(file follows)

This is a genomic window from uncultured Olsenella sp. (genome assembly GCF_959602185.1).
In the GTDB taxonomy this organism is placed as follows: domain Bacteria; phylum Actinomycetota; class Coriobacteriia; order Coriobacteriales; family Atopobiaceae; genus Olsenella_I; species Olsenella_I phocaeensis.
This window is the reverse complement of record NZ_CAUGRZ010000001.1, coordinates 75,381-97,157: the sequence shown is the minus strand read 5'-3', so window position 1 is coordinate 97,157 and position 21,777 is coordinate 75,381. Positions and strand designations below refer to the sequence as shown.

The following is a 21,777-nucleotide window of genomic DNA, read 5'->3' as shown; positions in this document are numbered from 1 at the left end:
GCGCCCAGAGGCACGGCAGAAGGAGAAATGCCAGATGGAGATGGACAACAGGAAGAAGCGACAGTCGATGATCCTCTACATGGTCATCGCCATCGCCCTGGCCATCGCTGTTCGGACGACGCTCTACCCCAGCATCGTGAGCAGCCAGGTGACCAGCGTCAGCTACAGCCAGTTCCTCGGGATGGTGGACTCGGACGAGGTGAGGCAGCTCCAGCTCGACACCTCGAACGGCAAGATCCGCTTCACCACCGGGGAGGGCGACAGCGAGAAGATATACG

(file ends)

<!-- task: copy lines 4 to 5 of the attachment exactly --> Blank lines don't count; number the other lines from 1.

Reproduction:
The following is a 21,777-nucleotide window of genomic DNA, read 5'->3' as shown; positions in this document are numbered from 1 at the left end:
GCGCCCAGAGGCACGGCAGAAGGAGAAATGCCAGATGGAGATGGACAACAGGAAGAAGCGACAGTCGATGATCCTCTACATGGTCATCGCCATCGCCCTGGCCATCGCTGTTCGGACGACGCTCTACCCCAGCATCGTGAGCAGCCAGGTGACCAGCGTCAGCTACAGCCAGTTCCTCGGGATGGTGGACTCGGACGAGGTGAGGCAGCTCCAGCTCGACACCTCGAACGGCAAGATCCGCTTCACCACCGGGGAGGGCGACAGCGAGAAGATATACG